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Author Topic: What is the relevence of c squared in Einstein's famous equation?  (Read 6456 times)

Paul Young

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Paul Young  asked the Naked Scientists:
Hi my name is Paul from Woldingham in Surrey and my question relates to Einstein's famous E=MC^2 formula
What is the relevance of the C-squared piece? Since you can't travel faster than the speed of light why would you need to square it in the formula.
It's always confused me?
Thanks for your help
Paul Young

What do you think?
« Last Edit: 07/02/2011 04:30:02 by _system »


Offline syhprum

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C squared occurs because special relativity is mostly concerned with Lorenz contraction's and the solution of geometric equations, you think this complex ? wait till you get to general relativity where you will encounter c^4

Offline Eric A. Taylor

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E=MC2 isn't actually part of Relativity, It's sort of an addendum. The equation basically states that matter, the stuff that makes all physical objects, and energy are the same thing in different forms. C which is the speed of light important because it states something about energy. Energy MUST move at the speed of light. If a bit of energy slows down it will become matter.

Some science fiction stories describe being of "pure energy". If you had a being made of nothing but energy then they could never stop nor interact with matter in any way without changing.

Offline yor_on

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"Einstein's insight was to see that E=mc^2 was the proper energy of mass m, the energy associated with mass m, independent of its motion. When it had relative speed, its energy was increased from γ(0)mc^2 to γ(v)mc^2, the difference between them being its kinetic energy. Look here for more of it.

There is one thing I don't agree with in that link though. They have a movie in where they define the energy in a compressed spring as 'potential'. As far as I know that 'energy' is not 'potential' at all, it's real, also expressed as a added mass as long as the spring is compressed. A 'potential energy' is better expressed as the relation between a 'photon' propagating, and the 'energy' people will define to it, before meeting it. That will depend on how they move relative the photon, from it or towards it, and as long they haven't meet that photon its 'energy' will indeed only be potential to them, not real. But otherwise it's a cool link.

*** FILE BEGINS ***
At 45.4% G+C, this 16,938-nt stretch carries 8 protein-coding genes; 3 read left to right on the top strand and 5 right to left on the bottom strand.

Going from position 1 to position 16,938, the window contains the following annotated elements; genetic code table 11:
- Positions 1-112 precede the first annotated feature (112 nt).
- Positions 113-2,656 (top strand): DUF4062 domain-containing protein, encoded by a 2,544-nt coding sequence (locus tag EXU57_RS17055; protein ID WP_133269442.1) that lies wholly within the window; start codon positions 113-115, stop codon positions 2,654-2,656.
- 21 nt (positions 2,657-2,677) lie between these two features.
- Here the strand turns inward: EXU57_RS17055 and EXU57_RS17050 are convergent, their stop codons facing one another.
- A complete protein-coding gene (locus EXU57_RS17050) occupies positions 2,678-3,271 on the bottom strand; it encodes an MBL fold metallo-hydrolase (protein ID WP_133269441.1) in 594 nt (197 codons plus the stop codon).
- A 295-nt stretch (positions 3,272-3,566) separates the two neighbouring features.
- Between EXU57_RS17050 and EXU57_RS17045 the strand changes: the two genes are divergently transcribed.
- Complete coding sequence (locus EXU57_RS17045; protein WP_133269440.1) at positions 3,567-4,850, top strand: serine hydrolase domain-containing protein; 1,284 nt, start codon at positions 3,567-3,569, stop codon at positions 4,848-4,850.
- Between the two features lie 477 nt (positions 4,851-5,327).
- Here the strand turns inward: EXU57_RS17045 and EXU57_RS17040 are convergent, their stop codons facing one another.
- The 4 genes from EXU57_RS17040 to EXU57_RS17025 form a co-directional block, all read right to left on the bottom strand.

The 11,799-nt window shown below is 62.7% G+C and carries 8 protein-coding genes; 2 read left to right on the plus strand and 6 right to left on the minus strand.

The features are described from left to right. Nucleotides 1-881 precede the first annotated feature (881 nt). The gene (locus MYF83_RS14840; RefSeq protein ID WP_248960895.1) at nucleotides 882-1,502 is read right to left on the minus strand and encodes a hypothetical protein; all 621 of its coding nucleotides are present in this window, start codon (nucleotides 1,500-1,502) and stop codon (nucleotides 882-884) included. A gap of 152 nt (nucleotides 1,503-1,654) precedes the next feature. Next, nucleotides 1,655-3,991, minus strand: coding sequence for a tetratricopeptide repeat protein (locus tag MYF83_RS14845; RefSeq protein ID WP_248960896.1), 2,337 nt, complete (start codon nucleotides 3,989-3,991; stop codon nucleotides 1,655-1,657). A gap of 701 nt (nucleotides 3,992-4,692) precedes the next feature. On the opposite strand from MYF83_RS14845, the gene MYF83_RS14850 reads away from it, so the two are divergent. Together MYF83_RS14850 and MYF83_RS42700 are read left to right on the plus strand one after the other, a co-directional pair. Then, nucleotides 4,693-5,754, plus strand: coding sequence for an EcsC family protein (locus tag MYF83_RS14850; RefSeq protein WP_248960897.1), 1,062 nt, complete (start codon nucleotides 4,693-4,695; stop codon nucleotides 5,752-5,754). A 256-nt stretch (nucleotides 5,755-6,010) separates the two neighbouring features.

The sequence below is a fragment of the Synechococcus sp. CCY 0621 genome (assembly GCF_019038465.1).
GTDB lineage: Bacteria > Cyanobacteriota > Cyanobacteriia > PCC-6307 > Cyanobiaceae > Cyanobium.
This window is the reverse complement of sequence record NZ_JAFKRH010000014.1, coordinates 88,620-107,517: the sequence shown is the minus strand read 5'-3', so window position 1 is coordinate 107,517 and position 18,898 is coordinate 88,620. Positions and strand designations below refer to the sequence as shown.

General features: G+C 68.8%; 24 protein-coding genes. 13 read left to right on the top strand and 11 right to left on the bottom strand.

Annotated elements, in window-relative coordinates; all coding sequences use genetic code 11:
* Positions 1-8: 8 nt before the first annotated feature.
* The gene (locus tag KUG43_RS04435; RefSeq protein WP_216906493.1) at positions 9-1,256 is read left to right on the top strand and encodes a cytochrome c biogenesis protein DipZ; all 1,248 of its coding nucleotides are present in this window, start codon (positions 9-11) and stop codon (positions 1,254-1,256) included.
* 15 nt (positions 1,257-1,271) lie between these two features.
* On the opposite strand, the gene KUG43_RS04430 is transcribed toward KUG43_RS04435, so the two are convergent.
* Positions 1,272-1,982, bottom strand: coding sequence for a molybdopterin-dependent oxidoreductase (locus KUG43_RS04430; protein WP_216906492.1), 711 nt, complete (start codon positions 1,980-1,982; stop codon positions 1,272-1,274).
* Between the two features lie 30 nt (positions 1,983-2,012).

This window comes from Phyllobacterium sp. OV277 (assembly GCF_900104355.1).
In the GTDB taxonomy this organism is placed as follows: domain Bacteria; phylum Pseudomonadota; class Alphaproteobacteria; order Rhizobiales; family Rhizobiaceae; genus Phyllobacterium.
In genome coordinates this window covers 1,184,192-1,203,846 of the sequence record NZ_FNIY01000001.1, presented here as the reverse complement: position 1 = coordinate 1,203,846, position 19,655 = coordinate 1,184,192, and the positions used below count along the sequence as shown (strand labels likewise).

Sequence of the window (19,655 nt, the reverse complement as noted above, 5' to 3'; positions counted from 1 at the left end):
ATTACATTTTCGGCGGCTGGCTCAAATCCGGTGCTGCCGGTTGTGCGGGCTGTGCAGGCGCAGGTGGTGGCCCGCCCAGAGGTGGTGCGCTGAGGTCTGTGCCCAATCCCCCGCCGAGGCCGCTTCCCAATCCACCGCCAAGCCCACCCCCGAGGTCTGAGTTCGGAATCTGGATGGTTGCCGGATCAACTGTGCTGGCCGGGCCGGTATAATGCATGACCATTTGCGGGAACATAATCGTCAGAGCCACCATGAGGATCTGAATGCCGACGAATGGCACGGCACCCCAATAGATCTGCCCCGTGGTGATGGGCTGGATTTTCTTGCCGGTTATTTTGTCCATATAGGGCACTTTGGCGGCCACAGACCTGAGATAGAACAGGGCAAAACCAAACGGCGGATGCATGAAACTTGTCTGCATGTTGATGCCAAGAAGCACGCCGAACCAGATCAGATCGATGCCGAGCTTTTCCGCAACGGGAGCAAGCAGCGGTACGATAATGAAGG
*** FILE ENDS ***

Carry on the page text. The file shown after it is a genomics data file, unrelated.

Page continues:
« Last Edit: 07/02/2011 21:16:10 by yor_on »

Offline Bill S

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Since you can't travel faster than the speed of light why would you need to square it in the formula.

Paul, this seems to be a part of your question that has not been addressed.
In my very non-expert opinion, I would say that this has nothing directly to do with the inability to travel faster than light.  As Eric pointed out, "c" is relevant because of its link to energy, while the fact that it has to be squared for the calculation is simply a measure of the amount of energy "contained" in each unit of mass.

Offline Geezer

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I think Bill is right. c˛ just happens to be the proportion between matter and energy (for reasons that I do not understand).

What I do understand is that c is a very big number, and c˛ is an incredibly big number, so converting mass into energy creates an enormous amount of energy. Going in the other direction, it takes an enormous amount of energy to create any mass. 

Offline colarris

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I have no idea what any of you just said. :D

Offline grizelda

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I have no idea what any of you just said. :D

That's just Yor_on. I think he mixes his frames of references sometimes.

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